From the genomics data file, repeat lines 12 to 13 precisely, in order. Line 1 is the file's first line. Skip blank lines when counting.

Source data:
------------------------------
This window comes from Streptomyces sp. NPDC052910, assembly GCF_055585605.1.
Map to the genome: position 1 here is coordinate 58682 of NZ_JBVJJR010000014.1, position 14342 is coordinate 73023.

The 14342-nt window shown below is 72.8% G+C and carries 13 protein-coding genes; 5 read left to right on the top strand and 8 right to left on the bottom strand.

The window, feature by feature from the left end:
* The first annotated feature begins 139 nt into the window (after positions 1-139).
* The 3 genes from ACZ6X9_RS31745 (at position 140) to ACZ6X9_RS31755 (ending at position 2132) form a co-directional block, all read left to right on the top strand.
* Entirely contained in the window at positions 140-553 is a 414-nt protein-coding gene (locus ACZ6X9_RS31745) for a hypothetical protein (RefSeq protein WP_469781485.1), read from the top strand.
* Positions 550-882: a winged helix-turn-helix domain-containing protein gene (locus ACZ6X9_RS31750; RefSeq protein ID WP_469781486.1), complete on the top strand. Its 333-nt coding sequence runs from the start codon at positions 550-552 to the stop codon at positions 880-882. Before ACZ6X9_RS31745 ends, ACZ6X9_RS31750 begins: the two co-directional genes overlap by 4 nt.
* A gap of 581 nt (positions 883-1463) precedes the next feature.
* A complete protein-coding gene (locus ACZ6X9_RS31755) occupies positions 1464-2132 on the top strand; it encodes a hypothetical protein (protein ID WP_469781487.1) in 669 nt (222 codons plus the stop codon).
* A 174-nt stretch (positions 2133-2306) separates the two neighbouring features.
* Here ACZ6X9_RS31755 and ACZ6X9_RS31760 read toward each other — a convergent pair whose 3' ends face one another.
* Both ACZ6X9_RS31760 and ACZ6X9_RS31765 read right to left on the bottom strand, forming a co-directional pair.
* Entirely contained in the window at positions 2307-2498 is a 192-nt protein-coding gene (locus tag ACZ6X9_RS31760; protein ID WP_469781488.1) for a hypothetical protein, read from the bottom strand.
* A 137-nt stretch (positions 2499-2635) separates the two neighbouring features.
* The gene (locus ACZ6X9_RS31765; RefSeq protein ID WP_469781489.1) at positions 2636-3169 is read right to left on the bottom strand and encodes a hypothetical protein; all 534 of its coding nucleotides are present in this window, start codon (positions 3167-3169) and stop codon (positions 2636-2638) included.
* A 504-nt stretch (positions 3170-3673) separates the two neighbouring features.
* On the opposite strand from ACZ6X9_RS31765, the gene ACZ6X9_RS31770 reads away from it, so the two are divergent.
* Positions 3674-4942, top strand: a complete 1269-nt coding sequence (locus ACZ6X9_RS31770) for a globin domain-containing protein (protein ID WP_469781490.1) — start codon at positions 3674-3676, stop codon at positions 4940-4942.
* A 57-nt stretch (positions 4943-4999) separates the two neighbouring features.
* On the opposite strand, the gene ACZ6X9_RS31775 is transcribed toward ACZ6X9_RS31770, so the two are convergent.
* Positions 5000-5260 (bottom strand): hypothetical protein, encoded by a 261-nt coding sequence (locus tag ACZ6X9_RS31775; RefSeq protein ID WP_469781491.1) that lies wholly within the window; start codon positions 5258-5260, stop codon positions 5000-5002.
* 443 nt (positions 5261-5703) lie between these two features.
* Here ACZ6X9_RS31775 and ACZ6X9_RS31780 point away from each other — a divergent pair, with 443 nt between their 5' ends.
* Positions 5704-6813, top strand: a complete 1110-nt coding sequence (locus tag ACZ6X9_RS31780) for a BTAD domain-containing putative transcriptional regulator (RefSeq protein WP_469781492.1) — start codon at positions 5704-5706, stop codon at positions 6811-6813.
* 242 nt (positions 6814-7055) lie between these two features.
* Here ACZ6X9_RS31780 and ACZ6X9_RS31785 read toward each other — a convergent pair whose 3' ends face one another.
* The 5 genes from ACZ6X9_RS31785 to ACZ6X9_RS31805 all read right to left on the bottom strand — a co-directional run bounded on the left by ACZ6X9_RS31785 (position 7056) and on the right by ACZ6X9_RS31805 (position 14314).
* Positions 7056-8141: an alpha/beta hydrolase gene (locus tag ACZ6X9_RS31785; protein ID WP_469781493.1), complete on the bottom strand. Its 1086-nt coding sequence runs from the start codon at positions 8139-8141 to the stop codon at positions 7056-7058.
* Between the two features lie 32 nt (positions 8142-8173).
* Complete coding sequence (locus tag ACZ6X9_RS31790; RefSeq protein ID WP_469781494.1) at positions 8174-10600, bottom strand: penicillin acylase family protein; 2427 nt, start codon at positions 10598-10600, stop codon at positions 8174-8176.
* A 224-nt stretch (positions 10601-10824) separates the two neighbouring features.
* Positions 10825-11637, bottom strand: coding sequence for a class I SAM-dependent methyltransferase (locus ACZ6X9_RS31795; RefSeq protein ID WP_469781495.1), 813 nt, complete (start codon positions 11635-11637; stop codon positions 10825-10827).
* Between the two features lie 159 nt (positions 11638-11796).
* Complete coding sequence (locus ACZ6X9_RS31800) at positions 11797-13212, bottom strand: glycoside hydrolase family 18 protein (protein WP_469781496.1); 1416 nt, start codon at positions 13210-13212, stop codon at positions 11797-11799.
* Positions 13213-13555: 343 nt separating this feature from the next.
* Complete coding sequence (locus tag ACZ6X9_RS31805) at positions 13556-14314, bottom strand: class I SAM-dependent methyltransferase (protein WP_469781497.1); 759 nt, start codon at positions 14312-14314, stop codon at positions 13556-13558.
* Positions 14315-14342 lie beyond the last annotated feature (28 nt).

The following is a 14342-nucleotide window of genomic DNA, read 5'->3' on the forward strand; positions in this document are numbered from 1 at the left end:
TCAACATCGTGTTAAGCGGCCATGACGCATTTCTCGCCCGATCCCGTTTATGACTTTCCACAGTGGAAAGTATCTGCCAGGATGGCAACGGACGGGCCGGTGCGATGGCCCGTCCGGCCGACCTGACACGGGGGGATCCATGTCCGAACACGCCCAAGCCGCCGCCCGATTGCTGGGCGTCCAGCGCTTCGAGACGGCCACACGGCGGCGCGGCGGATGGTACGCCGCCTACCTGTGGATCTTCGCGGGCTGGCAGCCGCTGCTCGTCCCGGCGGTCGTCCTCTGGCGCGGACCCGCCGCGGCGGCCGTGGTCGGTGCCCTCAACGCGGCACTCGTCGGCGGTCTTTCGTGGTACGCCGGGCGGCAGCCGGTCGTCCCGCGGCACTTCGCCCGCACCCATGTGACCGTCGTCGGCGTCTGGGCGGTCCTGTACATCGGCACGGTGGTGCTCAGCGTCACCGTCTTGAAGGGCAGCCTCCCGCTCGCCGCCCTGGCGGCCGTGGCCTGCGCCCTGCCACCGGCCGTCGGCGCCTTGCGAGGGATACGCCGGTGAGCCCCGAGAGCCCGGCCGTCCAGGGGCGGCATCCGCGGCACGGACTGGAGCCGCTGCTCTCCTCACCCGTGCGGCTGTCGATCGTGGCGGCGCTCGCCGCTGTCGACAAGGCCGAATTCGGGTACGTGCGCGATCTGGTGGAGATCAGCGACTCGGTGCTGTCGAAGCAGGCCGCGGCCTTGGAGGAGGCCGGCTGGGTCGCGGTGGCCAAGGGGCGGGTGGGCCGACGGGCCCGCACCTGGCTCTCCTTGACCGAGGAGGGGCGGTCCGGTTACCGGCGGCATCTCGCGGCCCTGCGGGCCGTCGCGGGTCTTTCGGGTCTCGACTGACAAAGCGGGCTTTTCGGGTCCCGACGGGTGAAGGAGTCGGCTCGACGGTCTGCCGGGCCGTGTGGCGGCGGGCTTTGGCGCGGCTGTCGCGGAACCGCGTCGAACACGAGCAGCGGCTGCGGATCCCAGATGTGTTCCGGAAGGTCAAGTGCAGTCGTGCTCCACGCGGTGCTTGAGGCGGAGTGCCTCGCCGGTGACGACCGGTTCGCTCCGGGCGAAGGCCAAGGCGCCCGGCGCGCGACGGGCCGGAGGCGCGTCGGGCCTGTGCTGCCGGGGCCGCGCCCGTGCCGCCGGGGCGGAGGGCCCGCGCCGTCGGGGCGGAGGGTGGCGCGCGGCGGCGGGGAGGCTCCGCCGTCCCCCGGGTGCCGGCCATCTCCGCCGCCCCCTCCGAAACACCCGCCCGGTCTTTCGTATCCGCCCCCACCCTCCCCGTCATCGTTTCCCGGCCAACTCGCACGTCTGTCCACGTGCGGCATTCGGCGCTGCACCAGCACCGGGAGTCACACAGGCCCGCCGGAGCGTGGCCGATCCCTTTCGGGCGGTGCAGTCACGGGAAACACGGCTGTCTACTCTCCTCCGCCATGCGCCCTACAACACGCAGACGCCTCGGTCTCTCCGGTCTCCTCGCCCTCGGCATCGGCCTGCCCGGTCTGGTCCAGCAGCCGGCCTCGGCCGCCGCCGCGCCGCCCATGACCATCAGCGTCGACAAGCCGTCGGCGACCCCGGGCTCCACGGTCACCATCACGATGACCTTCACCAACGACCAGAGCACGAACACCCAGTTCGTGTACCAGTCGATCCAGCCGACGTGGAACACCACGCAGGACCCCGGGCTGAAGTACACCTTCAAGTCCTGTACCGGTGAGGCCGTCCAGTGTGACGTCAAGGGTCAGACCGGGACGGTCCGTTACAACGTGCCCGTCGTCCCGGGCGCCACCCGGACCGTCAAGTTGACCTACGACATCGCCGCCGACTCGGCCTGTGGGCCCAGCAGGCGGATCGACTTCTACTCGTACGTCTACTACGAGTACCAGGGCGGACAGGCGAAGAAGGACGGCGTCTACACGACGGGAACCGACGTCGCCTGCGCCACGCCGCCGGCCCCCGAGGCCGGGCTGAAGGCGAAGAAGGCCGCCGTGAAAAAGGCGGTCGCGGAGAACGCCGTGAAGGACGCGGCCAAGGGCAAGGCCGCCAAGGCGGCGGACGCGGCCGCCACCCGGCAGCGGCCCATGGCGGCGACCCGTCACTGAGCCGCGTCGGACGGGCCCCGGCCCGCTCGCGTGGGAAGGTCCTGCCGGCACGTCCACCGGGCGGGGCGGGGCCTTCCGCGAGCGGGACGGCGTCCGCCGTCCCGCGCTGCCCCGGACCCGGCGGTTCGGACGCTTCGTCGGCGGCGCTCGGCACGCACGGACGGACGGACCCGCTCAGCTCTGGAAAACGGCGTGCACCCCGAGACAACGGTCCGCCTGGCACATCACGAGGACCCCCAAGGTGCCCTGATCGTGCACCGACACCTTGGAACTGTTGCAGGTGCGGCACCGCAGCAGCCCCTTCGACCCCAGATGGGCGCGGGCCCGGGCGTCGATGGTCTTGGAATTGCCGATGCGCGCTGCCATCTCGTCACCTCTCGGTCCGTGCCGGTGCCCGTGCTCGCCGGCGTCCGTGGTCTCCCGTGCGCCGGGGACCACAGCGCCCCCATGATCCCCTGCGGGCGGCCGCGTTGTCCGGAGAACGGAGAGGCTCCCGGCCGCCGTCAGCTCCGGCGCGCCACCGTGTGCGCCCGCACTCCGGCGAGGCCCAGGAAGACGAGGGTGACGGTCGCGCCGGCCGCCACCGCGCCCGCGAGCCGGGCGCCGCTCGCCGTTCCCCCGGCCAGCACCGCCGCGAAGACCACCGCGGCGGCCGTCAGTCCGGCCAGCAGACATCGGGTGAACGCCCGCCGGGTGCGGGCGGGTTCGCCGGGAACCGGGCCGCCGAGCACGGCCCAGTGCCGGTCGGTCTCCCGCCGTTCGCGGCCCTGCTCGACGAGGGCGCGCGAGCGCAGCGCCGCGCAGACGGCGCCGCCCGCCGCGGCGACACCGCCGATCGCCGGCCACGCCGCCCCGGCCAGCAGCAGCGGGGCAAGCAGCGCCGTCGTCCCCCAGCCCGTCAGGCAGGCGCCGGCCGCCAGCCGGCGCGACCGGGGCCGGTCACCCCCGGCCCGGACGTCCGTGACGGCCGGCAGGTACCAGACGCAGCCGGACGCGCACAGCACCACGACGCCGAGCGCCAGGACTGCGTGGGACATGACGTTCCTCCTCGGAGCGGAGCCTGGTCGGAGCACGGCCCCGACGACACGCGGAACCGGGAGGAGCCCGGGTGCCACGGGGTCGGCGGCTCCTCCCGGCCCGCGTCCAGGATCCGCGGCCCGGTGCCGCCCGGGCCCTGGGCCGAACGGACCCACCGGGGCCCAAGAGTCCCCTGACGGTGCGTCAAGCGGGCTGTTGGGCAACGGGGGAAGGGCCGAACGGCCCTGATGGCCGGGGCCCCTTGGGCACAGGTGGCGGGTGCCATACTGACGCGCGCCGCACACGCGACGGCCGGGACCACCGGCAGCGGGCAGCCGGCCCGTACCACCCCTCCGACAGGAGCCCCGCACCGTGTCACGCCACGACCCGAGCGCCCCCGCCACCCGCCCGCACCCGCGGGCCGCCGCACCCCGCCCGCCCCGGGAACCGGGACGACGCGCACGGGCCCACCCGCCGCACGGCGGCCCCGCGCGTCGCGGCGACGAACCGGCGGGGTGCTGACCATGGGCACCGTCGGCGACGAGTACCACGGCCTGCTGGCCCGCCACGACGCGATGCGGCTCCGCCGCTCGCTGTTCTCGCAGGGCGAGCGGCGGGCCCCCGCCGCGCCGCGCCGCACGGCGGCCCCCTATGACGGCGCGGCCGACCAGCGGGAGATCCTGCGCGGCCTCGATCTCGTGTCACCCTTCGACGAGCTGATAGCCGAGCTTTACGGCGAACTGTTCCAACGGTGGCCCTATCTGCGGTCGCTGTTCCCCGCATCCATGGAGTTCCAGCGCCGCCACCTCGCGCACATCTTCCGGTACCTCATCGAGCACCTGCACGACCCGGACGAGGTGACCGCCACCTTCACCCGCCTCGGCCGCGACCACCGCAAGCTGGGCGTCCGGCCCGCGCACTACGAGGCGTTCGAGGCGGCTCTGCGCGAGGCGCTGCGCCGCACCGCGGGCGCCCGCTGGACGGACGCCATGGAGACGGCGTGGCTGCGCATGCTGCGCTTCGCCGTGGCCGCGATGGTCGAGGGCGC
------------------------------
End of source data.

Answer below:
* Here ACZ6X9_RS31755 and ACZ6X9_RS31760 read toward each other — a convergent pair whose 3' ends face one another.
* Both ACZ6X9_RS31760 and ACZ6X9_RS31765 read right to left on the bottom strand, forming a co-directional pair.